Eight world-changing trends for digital healthcare marketing
Hold on for dear life, the pace of advancement in digital healthcare is quite possibly the fastest of all sectors (as the following eight ‘turn-on-a-dime’ changes go to show).
1. Millennials won’t be waiting around for you
“92% of millennials own smartphones, and over half own tablets”.
Millennials crave convivence. They want to book appointments online and save time through video consultations. Both of which are excellent news for under-pressure surgeries and other healthcare providers, as the automation frees up the time of humans to focus on more important things.
“6 out of 10 of millennials support telemedicine, such as video chats, instead of in-person visits”.
2. And millennials won’t be the only ones to change..
Today’s patients are increasingly empowered in their healthcare choices. They are taking charge of their fitness, with wearables. They are searching out alternative services, through healthcare apps (such as Push Doctor). And they are undertaking online research before choosing where to book an appointment or from whom to seek advice.
If you’re yet to analyse your online reputation, now is the time to do so. Speaking of which…
3. Online reviews are important in business, but critical in healthcare
“47 percent of consumers say a doctor’s reputation matters, while 80% of consumers trust online reviews as much as they do the opinion of friends or family”.
The stats above provide more than reason enough to consider an ongoing reputation management service (or, at the very least, to tackle a deep-dive review of how your reputation is fairing).
4. After the ‘Money or Your Life’ update, you need to EAT up
A year ago, Google dropped a bombshell. In an algorithm update that would later become known as ‘Your Money or Your Life’ or the ‘Medic’ Update, vast amounts of healthcare-related websites began to tank.
Because, as Google saw it, there was too much high-ranking medical ‘fake news’ floating around. Now, you must focus on creating content and providing information that has the following if you hope to achieve a respectable search position:
5. Programmatic buying will become a go-to marketing medium for many healthcare organisations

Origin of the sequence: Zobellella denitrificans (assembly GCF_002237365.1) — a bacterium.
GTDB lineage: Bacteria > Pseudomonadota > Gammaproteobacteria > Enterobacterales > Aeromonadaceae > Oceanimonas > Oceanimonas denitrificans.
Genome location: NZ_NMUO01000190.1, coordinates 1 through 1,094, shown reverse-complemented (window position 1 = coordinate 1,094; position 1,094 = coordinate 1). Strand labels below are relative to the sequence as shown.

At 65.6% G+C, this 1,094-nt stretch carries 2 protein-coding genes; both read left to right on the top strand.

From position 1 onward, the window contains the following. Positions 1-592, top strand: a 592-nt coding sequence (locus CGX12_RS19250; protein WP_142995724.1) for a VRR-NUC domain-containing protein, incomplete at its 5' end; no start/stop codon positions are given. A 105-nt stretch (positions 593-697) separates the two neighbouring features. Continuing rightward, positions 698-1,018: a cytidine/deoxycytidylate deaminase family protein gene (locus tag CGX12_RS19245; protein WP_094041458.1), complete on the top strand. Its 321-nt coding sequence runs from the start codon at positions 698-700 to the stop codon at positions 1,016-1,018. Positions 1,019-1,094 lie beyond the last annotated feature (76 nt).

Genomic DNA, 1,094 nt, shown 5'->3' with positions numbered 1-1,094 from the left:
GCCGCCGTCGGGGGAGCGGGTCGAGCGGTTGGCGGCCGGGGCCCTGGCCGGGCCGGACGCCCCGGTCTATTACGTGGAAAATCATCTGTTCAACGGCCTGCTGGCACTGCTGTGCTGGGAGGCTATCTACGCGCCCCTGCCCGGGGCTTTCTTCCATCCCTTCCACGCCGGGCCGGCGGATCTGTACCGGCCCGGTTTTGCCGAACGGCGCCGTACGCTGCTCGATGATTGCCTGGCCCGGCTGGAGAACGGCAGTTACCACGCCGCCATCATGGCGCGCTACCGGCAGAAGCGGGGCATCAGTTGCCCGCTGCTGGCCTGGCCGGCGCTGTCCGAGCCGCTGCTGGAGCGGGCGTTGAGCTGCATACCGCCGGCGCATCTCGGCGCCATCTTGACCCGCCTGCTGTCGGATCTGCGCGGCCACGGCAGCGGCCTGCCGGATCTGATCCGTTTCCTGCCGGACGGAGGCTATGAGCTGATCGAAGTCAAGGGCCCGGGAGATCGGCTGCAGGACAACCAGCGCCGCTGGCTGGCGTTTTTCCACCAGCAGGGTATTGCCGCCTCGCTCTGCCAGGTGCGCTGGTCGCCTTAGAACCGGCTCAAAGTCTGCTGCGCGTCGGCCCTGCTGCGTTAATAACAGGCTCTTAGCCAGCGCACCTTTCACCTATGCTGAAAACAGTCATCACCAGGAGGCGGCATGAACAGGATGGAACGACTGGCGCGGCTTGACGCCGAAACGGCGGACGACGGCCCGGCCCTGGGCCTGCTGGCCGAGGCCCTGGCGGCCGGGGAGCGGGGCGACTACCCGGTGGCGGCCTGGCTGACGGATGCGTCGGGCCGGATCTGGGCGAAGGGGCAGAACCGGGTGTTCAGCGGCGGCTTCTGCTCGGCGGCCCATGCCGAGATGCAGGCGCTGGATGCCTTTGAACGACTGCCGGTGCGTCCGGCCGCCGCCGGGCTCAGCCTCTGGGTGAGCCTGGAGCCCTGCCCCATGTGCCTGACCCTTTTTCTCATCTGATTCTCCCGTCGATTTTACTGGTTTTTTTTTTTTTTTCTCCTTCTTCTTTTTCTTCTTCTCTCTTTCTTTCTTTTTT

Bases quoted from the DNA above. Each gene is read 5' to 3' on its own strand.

Programmatic buying allows healthcare providers to reach the right audience, at the right time. Used well, it can be incredibly effective, boasting options that span: geofencing, retargeting, search ads, social media advertising, and highly-targeted campaigns to ensure messages that are uniquely targeted to a prospective patient’s needs at a given time.
But (and it’s a big but), it’s only effective if the targeting is correct (e.g. you’ve done your homework on patient personas).
6. Chatbots are going to change the landscape of digital healthcare. Forever.
Chatbots have shook up and shaken almost every industry, and now it’s time for them to revolutionise the world of healthcare. From reminding patients that they’re late for their insulin injection, to tackling menial tasks that previously sapped the time of NHS staff, there’s a LOT about to change (read all about it, in our blog: 5 reasons why intelligent bots will change the landscape of digital healthcare).
7. Marketing automation will be harnessed (despite healthcare being late to the party)
Marketing automation is regarded as a big win for businesses, which have been focussing their automation efforts over the past decade. In contrast, the healthcare industry has been rather sluggish to catch up. This is soon set to change however, all for the better of patient engagement.
The simplest of examples include the automation of emails to remind patients about appointments, and in the most advanced of examples, patient leads can be nurtured, educated and upsold.
8. Tele-appointments will permeate further through healthcare
Some healthcare facilities are already embracing platforms such as Skype for effective delivery of consultations wherever their patient may be. In the coming years, those who embrace this now proven form of communication can expect to save what is ever more pressurised time and budget constraints.